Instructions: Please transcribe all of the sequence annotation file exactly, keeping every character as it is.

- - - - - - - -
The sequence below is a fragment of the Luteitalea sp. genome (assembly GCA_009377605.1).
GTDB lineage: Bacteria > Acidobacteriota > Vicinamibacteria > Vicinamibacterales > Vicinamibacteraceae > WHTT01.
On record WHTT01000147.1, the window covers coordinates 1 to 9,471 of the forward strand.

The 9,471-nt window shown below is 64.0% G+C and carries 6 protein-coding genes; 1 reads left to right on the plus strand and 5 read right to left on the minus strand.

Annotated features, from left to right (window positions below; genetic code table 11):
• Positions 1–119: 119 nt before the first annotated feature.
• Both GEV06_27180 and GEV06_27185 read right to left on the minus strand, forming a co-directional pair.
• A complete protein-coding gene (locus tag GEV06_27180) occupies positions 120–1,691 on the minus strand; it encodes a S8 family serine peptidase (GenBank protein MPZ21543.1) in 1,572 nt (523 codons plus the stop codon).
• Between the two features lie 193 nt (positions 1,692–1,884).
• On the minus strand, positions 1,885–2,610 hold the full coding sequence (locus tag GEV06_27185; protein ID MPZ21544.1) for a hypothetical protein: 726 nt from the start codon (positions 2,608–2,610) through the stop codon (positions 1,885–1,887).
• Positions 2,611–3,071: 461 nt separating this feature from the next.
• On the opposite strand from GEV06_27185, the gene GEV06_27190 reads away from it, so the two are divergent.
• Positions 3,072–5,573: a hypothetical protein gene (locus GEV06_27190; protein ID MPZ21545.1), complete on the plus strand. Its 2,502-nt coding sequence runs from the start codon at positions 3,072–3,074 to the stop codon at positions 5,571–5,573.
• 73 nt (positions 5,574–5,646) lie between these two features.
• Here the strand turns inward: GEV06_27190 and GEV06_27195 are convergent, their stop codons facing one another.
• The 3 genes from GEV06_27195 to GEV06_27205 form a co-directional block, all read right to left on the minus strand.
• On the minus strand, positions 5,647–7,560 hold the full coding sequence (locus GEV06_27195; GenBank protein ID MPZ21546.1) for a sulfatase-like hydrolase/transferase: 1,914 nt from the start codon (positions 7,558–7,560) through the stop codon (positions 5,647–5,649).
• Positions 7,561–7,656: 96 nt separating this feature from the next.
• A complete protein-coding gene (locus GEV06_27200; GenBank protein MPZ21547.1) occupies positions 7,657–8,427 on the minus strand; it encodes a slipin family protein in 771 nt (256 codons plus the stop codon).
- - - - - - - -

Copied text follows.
The sequence below is a fragment of the Luteitalea sp. genome (assembly GCA_009377605.1).
GTDB lineage: Bacteria > Acidobacteriota > Vicinamibacteria > Vicinamibacterales > Vicinamibacteraceae > WHTT01.
On record WHTT01000147.1, the window covers coordinates 1 to 9,471 of the forward strand.

The 9,471-nt window shown below is 64.0% G+C and carries 6 protein-coding genes; 1 reads left to right on the plus strand and 5 read right to left on the minus strand.

Annotated features, from left to right (window positions below; genetic code table 11):
• Positions 1–119: 119 nt before the first annotated feature.
• Both GEV06_27180 and GEV06_27185 read right to left on the minus strand, forming a co-directional pair.
• A complete protein-coding gene (locus tag GEV06_27180) occupies positions 120–1,691 on the minus strand; it encodes a S8 family serine peptidase (GenBank protein MPZ21543.1) in 1,572 nt (523 codons plus the stop codon).
• Between the two features lie 193 nt (positions 1,692–1,884).
• On the minus strand, positions 1,885–2,610 hold the full coding sequence (locus tag GEV06_27185; protein ID MPZ21544.1) for a hypothetical protein: 726 nt from the start codon (positions 2,608–2,610) through the stop codon (positions 1,885–1,887).
• Positions 2,611–3,071: 461 nt separating this feature from the next.
• On the opposite strand from GEV06_27185, the gene GEV06_27190 reads away from it, so the two are divergent.
• Positions 3,072–5,573: a hypothetical protein gene (locus GEV06_27190; protein ID MPZ21545.1), complete on the plus strand. Its 2,502-nt coding sequence runs from the start codon at positions 3,072–3,074 to the stop codon at positions 5,571–5,573.
• 73 nt (positions 5,574–5,646) lie between these two features.
• Here the strand turns inward: GEV06_27190 and GEV06_27195 are convergent, their stop codons facing one another.
• The 3 genes from GEV06_27195 to GEV06_27205 form a co-directional block, all read right to left on the minus strand.
• On the minus strand, positions 5,647–7,560 hold the full coding sequence (locus GEV06_27195; GenBank protein ID MPZ21546.1) for a sulfatase-like hydrolase/transferase: 1,914 nt from the start codon (positions 7,558–7,560) through the stop codon (positions 5,647–5,649).
• Positions 7,561–7,656: 96 nt separating this feature from the next.
• A complete protein-coding gene (locus GEV06_27200; GenBank protein MPZ21547.1) occupies positions 7,657–8,427 on the minus strand; it encodes a slipin family protein in 771 nt (256 codons plus the stop codon).